Barstool Sports Defeats Privacy Lawsuit Over Prank Phone Call

The sports and culture blog Barstool Sports has defeated a privacy lawsuit brought by Somerville, Massachusetts Mayor Joseph Curtatone, who sued the company after it posted a telephone interview with him that was obtained under false pretenses.

In an opinion issued this week, Massachusetts' highest court said Barstool Sports didn't violate the state wiretapping law because Curtatone knew the call was being recorded -- even though Curtatone didn't know the true identity of the caller.

Curtatone “knew throughout the call that his words were being heard and recorded,” the Supreme Judicial Court of Massachusetts wrote in an opinion issued by Judge Frank Gaziano.

“The identity of the party recording the communication or, indeed, the truthfulness with which that identity was asserted is irrelevant,” he added.

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The decision stems from a dispute between Curtatone and Barstool Sports dating to May of 2019, when the Curtatone took to Twitter to criticize the blog.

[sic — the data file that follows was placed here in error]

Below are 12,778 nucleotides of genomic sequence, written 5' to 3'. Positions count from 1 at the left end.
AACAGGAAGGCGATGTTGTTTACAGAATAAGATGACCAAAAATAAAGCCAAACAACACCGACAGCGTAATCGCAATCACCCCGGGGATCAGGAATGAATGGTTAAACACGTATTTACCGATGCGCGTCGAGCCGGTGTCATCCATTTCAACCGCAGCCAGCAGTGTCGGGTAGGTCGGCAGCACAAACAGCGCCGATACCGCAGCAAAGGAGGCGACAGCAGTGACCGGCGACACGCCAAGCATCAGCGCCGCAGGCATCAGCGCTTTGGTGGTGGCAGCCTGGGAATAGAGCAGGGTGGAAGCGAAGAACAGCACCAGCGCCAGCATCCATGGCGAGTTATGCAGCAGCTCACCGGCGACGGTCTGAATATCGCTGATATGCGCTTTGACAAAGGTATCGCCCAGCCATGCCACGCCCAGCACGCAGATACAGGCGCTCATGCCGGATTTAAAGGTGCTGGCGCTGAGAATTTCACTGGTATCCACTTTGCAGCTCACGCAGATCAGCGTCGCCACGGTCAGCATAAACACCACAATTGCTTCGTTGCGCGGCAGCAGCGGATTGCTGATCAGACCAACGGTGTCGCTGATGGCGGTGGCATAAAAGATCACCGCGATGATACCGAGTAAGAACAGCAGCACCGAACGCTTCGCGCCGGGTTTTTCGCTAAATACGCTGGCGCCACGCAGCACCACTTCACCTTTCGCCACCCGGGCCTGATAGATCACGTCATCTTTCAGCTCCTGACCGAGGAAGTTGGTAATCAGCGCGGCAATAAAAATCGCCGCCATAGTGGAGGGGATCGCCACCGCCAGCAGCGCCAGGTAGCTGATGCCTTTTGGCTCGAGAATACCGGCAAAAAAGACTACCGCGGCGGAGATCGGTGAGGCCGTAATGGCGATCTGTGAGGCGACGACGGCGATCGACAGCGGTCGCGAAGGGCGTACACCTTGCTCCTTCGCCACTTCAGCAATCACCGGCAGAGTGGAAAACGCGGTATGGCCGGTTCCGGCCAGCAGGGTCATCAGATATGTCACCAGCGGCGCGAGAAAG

Kirk Minihane, who hosts a show on Barstool Sports, subsequently impersonated a Boston Globe employee in order to obtain an interview with Curtatone, which was posted on the sports blog.

Minihane says at the beginning of the interview, “I'm just going to record this so we have it. Is that good?”

Curtatone responded, “No problem.”

After the interview was posted, Curtatone sued Barstool Sports, claiming the site violated the state's wiretap law. Massachusetts is one of 11 states that prohibits the interception of recorded communications without both parties' consent.

A trial judge dismissed his complaint. The mayor then appealed, arguing that he didn't give “actual consent” to the recording, because he didn't know the true identity of the person on the other end of the call.

The court rejected that argument.

“Minihane did not secretly hear or record the challenged communication within the meaning of the act, because the plaintiff knew throughout the call that his words were being heard and recorded,” the court said. “The identity of the party recording the communication or, indeed, the truthfulness with which that identity was asserted is irrelevant.”

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